Shackled (Belenggu) (2013)

Rabbity goodness.
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Belenggu AKA Shackled - Rabbity goodness.

Amongst all of god's creatures, the humble rabbit has quite a strong pedigree in cult cinema. If it's not the little critters themselves, then it's people donning rabbit costumes, usually to get away with some sort of nefarious deed; we had killer rabbits in Night of the Lepus and of course Monty Python and the Holy Grail, then a man-rabbit called Frank up to no good in Donnie Darko. It seems that Indonesian cinema isn't to be long outdone on this score and so we come to Belenggu, a film with its own crazy bunny motif... though if I was to make one main criticism of this Lynchian tale of mental illness, it would be "needs moar rabbit".

From the outset, dreams and reality intermingle in Belenggu, meaning that the movie really wears its heart on its sleeve in terms of letting you know what to expect. An early dream-vision for the main protagonist (or is it antagonist?) Elang (Abimana Aryasatya) sees him getting into a car with a mysterious female driver, and two fellow passengers – a dead child and a dead woman respectively. It seems as though the woman and child, at least, are really known to him – his neighbours, Djena (the fruitily-named Laudya Cynthia Bella) and little Senja (the minimally-named Avrilla), who seem to be unhappy in their lives. His everyday life is as whacked out as his dreaming life, and nothing seems straightforward; there are rumours of a killer on the loose in the area, so that every young man in the neighbourhood is under suspicion, and life in his apartment block is heady stuff, with strange people ever coming and going. When Elang encounters the mysterious, beautiful but somehow familiar Jingga (Imelda Therinne) at the bar where he works and saves her from an abusive partner, she latches on, going back to his place and staying there – and as their relationship blossoms, it seems she has something to ask of him which will complicate things ever further...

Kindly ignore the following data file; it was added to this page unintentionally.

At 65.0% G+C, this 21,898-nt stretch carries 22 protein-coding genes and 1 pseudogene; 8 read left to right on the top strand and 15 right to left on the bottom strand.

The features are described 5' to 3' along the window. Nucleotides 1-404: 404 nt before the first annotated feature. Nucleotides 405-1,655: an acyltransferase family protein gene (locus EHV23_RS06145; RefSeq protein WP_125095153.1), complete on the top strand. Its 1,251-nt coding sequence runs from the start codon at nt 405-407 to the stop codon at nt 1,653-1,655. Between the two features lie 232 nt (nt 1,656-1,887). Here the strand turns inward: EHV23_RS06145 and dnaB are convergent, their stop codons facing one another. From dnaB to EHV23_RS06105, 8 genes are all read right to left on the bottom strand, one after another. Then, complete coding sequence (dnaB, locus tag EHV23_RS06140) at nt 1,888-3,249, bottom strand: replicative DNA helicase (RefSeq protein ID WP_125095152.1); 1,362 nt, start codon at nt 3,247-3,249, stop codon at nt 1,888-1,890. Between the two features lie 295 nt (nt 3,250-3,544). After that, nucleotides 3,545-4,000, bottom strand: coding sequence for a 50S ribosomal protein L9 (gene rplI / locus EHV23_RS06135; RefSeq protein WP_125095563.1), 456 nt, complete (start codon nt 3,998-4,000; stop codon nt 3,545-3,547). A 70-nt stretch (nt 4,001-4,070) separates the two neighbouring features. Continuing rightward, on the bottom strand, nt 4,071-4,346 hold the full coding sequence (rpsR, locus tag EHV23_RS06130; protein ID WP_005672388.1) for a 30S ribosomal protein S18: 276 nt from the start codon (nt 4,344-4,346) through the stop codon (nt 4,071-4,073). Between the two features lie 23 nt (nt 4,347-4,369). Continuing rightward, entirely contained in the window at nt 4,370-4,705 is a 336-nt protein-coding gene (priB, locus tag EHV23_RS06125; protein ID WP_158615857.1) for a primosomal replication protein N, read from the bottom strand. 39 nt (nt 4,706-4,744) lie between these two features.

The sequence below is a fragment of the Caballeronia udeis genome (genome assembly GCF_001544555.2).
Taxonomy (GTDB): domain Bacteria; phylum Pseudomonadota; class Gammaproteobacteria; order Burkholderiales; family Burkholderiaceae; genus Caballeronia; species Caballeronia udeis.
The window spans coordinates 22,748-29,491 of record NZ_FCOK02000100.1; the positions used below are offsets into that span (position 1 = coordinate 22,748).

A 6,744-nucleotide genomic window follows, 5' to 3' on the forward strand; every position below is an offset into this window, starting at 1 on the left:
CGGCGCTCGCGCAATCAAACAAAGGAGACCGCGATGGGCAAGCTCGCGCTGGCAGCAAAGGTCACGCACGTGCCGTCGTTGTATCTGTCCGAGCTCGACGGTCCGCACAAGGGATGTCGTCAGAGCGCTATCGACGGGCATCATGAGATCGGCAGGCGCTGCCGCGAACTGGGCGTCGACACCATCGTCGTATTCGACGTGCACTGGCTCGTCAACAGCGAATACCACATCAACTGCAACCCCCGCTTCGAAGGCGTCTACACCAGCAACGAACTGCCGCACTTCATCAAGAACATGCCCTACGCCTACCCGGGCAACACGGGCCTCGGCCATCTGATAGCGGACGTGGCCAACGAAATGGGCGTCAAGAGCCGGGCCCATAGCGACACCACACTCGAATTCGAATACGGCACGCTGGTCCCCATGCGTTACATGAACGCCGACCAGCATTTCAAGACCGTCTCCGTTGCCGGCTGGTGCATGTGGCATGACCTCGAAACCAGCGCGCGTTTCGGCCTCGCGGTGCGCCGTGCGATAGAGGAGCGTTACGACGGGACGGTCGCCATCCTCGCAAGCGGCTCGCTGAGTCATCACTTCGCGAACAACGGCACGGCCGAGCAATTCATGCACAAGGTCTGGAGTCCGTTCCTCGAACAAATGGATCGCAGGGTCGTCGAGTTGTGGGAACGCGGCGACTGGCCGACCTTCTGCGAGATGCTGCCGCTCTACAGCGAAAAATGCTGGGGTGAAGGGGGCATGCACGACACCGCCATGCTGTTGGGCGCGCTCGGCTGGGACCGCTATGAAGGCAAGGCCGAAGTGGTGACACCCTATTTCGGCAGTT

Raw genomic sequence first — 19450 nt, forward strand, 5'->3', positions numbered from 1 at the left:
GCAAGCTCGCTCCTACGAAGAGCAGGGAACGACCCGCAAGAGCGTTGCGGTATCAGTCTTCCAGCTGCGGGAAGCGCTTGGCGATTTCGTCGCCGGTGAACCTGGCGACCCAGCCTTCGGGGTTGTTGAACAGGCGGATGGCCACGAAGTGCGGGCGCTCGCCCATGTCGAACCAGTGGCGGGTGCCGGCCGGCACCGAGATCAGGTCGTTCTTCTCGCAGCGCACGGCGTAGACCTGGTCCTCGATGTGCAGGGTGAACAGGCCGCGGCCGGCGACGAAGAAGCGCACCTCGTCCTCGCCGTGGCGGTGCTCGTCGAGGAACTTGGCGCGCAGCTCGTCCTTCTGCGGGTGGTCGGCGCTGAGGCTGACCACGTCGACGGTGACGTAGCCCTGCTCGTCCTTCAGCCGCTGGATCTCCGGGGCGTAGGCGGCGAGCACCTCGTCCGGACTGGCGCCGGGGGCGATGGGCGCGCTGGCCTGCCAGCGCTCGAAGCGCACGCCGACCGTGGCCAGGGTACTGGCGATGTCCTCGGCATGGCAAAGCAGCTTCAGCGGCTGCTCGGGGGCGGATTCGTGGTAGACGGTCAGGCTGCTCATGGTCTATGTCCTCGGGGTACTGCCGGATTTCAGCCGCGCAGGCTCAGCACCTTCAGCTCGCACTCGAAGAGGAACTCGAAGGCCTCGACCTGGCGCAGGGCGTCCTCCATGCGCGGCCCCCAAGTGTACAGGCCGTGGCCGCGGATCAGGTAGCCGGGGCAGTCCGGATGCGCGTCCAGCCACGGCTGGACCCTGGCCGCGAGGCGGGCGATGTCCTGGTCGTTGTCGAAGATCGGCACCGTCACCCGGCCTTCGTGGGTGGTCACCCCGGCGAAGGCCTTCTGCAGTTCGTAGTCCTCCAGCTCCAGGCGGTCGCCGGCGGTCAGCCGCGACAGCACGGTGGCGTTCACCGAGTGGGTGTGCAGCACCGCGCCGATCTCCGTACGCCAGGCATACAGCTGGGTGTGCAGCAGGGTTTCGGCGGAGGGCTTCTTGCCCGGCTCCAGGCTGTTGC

I said that the film wears its heart on its sleeve; well, one of the problems with the way in which Belenggu throws itself into its visually-appealing David Lynch style of strangeness (even seeming to directly lift a few elements from Mulholland Drive, including the theatre setting as subconscious) is that you can tell from the outset that, somehow, this is going to be a tale about altered mental states. In fact, if you've seen a few of these films which operate in the exact same way, such as The Machinist or Haute Tension, then you'll spot the visual clues very early on – but, you then have to wait for an hour and forty minutes for the full resolution. Belenggu has a lot of stylistic flair, and it communicates its nightmarish paranoia pretty well, but because of the tried-and-tested nature of its mental-illness-tastic plot, it feels immensely protracted, even dull in places. It also feels as though it is trying to be many things in one film, moving from a film which is full of internal monologue and surrealism to much more of a detective thriller at around the halfway mark – the shift allows the film to ladle out its exposition clearly enough, and the ends are tied together satisfactorily (albeit with very little surprises) but, well, the waiting around is excessive anyway.

One of the other issues which I had with the film was that I found Elang himself a rather difficult character to bear with, never quite charismatic enough to carry the weight of the film on his own, nor convincingly menacing, even allowing for the fact that he is meant to be, for the most part, an everyday guy. Being the main character, right down to responsibility for any early exposition thanks to being the narrator as well, is a challenge and it could just be that the convoluted plot did not sit well with a relatively inexperienced young actor.

As for the rabbity goodness, its placement in the plot is explained away rather rationally in the end, but I still say we'd have had a better time if the giant bunny got more screen-time...

It looks slick and it is in many respects ambitious, but the fact that Belenggu was made by a non-horror director really does show, eventually. We're well-versed in spotting the clues to madness in our cinema, and perhaps this makes us all a tad jaded. Still, it's great to see an Indonesian director's work getting some exposure in the West, and I hope there'll be more of it to come.
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Categories: Asian Horror Movies

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